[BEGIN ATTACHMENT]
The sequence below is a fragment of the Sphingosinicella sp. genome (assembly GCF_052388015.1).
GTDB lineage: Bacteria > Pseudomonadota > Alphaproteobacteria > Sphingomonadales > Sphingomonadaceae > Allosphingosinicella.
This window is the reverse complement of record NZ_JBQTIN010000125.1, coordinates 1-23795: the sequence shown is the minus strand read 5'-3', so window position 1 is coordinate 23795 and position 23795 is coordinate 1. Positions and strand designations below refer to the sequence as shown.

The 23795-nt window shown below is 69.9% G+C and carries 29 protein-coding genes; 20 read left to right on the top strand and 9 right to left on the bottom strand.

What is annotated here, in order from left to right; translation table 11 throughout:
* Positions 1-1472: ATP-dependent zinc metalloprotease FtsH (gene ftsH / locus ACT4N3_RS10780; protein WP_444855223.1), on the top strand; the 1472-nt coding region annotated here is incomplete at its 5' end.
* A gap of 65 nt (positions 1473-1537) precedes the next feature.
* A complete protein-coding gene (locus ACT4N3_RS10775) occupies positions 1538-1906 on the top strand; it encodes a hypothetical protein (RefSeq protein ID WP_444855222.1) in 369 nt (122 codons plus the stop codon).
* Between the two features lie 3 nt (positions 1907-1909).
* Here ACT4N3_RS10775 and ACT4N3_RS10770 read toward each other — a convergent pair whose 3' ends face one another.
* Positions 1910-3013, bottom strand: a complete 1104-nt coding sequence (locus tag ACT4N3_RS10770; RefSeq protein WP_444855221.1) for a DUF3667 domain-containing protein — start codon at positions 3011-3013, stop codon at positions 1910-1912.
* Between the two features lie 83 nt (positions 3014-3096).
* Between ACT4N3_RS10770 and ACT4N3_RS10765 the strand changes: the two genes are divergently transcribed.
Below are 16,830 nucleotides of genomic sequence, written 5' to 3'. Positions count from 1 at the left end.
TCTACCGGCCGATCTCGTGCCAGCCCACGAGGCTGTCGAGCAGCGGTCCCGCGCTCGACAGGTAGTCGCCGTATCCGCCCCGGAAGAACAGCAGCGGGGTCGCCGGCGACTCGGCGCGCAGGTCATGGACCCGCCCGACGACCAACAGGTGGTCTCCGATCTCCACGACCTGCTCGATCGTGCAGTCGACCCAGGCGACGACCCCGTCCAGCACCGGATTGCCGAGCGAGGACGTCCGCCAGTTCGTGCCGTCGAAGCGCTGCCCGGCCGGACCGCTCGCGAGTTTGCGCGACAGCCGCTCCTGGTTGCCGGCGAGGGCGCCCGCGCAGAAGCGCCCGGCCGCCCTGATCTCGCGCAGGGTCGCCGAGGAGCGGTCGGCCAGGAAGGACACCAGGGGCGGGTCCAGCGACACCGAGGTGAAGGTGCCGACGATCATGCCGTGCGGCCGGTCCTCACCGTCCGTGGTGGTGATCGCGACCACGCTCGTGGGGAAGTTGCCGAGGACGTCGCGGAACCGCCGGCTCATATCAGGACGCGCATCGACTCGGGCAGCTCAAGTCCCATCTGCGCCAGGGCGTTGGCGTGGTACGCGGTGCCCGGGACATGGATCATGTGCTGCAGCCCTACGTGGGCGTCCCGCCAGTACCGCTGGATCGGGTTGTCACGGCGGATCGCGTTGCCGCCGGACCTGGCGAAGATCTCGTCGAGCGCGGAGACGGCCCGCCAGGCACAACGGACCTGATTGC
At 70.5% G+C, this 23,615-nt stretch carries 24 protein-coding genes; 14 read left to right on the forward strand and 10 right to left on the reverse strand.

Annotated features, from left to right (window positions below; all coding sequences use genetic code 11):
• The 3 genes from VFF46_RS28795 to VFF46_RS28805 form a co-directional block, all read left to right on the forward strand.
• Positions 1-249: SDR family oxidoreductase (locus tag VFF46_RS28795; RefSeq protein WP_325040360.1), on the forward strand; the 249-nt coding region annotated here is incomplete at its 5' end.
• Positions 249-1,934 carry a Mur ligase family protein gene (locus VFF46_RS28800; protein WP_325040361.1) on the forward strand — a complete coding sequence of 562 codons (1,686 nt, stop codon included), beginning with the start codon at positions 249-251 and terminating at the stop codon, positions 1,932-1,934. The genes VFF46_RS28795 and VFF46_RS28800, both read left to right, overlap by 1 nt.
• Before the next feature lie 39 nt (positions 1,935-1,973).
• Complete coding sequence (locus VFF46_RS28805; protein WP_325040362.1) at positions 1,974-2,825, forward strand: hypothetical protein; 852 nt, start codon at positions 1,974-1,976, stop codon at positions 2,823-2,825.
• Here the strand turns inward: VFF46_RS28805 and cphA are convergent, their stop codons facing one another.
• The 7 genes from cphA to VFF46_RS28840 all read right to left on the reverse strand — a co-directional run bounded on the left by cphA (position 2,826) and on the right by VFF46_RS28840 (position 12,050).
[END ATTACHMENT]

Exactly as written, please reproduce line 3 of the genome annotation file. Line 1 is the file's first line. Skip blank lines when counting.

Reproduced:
This window is the reverse complement of record NZ_JBQTIN010000125.1, coordinates 1-23795: the sequence shown is the minus strand read 5'-3', so window position 1 is coordinate 23795 and position 23795 is coordinate 1. Positions and strand designations below refer to the sequence as shown.